To Serve Vulnerable Patients and Relieve Hospital Bed Shortage
In a letter to U.S. Department of Health and Human Services (HHS) Secretary Alex Azar, the National Association of Freestanding Emergency Centers (NAFEC) offered the full resources its 200 FECs have to assist with the COVID crisis and also requested that the Centers for Medicare and Medicaid Services (CMS) utilize its authority to provide Medicare and Medicaid reimbursement to freestanding emergency centers (FECs) for Medicare and Medicaid patients during the Covid-19 pandemic.
FECs’ recognition as Medicare and Medicaid-approved healthcare facilities would alleviate hospital overflow during the expected surge of COVID patients, provide rural and underserved patients with more and easier access to care and help leverage untapped resources, including hundreds of ER physicians and more than 1,500 hospital beds, in the nation’s response to the pandemic.
Currently, the more than 200 FECs across the nation are not eligible for Medicare or Medicaid reimbursement because the Medicare statute has lagged the relatively new form of health care delivery and only recognizes centers owned by hospitals. This cuts off many vulnerable and older patients dependent on Medicare and Medicaid who are at greatest risk during this healthcare crisis from critical medical resources. In order to facilitate recognition of FECs by CMS, HHS must modify its current CMS regulatory interpretation.
“The COVID-19 outbreak demands that health resources across America be fully available to treat a patient population that could overwhelm hospital-based emergency rooms,” said Brad Shields, Executive Director of the National Association of Freestanding Emergency Centers. “During this healthcare crisis, patients’ needs should take precedence over facility ownership in determining where they can seek medical care. The nation’s freestanding ER’s are ready, willing and able to serve Medicare and Medicaid patients and relieve the pressure on the hospital system as soon as the federal government is able to give them the green light.”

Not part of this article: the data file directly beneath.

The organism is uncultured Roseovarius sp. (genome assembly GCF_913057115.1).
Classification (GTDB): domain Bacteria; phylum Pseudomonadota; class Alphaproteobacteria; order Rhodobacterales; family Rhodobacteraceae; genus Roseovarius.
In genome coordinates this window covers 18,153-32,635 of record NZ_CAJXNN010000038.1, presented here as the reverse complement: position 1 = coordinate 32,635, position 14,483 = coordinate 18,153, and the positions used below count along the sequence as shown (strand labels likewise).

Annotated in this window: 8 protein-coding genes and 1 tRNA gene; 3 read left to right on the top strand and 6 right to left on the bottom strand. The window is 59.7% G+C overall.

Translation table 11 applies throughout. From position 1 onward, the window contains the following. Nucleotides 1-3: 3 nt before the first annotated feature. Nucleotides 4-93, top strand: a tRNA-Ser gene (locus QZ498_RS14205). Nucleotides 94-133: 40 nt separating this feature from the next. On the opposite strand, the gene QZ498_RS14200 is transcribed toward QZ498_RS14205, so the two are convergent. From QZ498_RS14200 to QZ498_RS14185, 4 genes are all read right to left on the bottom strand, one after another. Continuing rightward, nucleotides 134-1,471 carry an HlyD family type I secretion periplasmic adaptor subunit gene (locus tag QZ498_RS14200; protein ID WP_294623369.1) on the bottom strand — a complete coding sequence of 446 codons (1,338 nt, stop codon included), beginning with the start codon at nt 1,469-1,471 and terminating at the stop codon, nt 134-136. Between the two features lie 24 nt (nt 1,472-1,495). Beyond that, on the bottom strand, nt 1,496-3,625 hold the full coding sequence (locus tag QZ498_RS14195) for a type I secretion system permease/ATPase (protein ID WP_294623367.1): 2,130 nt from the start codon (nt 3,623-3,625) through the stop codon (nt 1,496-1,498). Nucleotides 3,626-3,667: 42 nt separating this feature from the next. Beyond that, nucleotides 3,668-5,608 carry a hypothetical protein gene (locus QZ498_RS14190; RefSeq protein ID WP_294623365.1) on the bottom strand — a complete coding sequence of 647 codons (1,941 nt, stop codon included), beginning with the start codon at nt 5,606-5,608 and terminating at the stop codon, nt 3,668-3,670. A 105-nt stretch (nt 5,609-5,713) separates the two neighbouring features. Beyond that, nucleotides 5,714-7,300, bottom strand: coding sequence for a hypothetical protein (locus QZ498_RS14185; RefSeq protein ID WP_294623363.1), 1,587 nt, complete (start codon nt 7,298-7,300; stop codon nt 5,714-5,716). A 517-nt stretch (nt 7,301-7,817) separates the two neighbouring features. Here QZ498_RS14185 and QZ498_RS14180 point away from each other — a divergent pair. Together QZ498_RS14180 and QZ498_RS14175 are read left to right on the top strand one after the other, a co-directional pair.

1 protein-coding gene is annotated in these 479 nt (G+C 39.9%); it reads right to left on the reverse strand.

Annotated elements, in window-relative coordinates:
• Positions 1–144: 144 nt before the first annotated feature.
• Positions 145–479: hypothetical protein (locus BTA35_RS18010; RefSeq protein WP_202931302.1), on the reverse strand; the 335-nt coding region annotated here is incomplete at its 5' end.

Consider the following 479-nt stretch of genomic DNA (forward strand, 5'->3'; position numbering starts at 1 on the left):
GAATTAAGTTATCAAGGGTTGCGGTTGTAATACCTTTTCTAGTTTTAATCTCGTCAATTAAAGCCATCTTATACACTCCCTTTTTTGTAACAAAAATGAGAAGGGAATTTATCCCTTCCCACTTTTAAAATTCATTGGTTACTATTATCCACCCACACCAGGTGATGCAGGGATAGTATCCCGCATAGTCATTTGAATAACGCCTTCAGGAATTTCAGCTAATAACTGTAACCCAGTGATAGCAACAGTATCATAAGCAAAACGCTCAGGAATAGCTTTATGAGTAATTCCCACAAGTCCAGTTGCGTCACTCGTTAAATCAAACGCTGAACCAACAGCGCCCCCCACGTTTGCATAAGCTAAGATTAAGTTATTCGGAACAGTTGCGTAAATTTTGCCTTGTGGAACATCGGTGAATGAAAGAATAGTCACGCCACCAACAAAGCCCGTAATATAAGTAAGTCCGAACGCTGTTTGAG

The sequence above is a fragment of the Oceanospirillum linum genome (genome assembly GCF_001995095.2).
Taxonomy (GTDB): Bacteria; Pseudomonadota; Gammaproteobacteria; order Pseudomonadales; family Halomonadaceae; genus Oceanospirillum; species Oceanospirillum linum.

The nation’s more than 200 FECs are fully equipped emergency rooms staffed by emergency physicians, nurses and support staff and are required to provide 24/7 access to emergency health care under the same quality standards that apply to hospital emergency rooms. FECs possess key healthcare resources such as ventilators and isolation rooms that are badly needed during the pandemic. Across the state of Texas alone there are more than 1,550 patient beds in freestanding emergency centers ready to relieve the burden on hospitals.
In its letter, NAFEC further offered a range of suggested services FECs could perform, if authorized, that would relieve the strain on hospitals, including
- Serving as Covid-19 testing sites
- Offering inpatient or ICU services
- Providing outpatient services
- Caring for patients longer than 23 hours
- Serving as a dedicated facility for hospital ERs
- Offering post-op treatment for emergency surgery patients
SEE LETTER BELOW
March 26th, 2020
The Honorable Alex M. Azar II
Secretary of Health and Human Services
200 Independence Avenue, S.W.
Washington, D.C. 20201